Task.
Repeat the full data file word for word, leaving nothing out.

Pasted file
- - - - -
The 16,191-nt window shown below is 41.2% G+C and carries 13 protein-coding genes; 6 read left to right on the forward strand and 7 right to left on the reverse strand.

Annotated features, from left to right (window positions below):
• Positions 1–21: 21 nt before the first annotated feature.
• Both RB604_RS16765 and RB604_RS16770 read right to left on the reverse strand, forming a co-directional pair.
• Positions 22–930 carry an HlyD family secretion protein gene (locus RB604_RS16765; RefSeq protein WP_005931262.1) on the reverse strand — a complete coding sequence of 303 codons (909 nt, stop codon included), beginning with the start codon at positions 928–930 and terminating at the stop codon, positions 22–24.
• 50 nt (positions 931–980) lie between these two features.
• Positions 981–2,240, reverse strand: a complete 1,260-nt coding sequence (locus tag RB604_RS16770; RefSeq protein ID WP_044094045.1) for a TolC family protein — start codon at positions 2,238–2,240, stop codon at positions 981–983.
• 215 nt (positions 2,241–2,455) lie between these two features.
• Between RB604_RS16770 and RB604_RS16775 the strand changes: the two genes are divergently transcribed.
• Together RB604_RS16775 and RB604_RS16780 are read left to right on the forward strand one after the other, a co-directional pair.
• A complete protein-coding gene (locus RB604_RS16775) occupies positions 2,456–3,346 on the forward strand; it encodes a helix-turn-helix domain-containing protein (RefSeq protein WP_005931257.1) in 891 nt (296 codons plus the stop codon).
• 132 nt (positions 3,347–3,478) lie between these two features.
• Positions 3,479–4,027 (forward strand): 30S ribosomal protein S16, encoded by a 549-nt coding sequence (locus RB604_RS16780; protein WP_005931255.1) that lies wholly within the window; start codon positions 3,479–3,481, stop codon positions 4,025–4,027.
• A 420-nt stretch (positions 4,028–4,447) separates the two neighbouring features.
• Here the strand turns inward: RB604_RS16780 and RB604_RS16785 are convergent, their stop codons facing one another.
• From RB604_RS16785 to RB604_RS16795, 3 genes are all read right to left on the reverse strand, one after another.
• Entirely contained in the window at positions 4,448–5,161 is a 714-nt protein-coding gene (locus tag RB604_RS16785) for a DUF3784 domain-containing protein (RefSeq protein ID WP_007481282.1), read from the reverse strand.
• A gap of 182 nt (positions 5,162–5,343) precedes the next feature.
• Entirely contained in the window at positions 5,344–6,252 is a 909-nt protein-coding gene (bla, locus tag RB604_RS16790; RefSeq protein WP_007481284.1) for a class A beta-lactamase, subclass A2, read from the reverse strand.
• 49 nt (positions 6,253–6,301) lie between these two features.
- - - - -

The 16,191-nt window shown below is 41.2% G+C and carries 13 protein-coding genes; 6 read left to right on the forward strand and 7 right to left on the reverse strand.

Annotated features, from left to right (window positions below):
• Positions 1–21: 21 nt before the first annotated feature.
• Both RB604_RS16765 and RB604_RS16770 read right to left on the reverse strand, forming a co-directional pair.
• Positions 22–930 carry an HlyD family secretion protein gene (locus RB604_RS16765; RefSeq protein WP_005931262.1) on the reverse strand — a complete coding sequence of 303 codons (909 nt, stop codon included), beginning with the start codon at positions 928–930 and terminating at the stop codon, positions 22–24.
• 50 nt (positions 931–980) lie between these two features.
• Positions 981–2,240, reverse strand: a complete 1,260-nt coding sequence (locus tag RB604_RS16770; RefSeq protein ID WP_044094045.1) for a TolC family protein — start codon at positions 2,238–2,240, stop codon at positions 981–983.
• 215 nt (positions 2,241–2,455) lie between these two features.
• Between RB604_RS16770 and RB604_RS16775 the strand changes: the two genes are divergently transcribed.
• Together RB604_RS16775 and RB604_RS16780 are read left to right on the forward strand one after the other, a co-directional pair.
• A complete protein-coding gene (locus RB604_RS16775) occupies positions 2,456–3,346 on the forward strand; it encodes a helix-turn-helix domain-containing protein (RefSeq protein WP_005931257.1) in 891 nt (296 codons plus the stop codon).
• 132 nt (positions 3,347–3,478) lie between these two features.
• Positions 3,479–4,027 (forward strand): 30S ribosomal protein S16, encoded by a 549-nt coding sequence (locus RB604_RS16780; protein WP_005931255.1) that lies wholly within the window; start codon positions 3,479–3,481, stop codon positions 4,025–4,027.
• A 420-nt stretch (positions 4,028–4,447) separates the two neighbouring features.
• Here the strand turns inward: RB604_RS16780 and RB604_RS16785 are convergent, their stop codons facing one another.
• From RB604_RS16785 to RB604_RS16795, 3 genes are all read right to left on the reverse strand, one after another.
• Entirely contained in the window at positions 4,448–5,161 is a 714-nt protein-coding gene (locus tag RB604_RS16785) for a DUF3784 domain-containing protein (RefSeq protein ID WP_007481282.1), read from the reverse strand.
• A gap of 182 nt (positions 5,162–5,343) precedes the next feature.
• Entirely contained in the window at positions 5,344–6,252 is a 909-nt protein-coding gene (bla, locus tag RB604_RS16790; RefSeq protein WP_007481284.1) for a class A beta-lactamase, subclass A2, read from the reverse strand.
• 49 nt (positions 6,253–6,301) lie between these two features.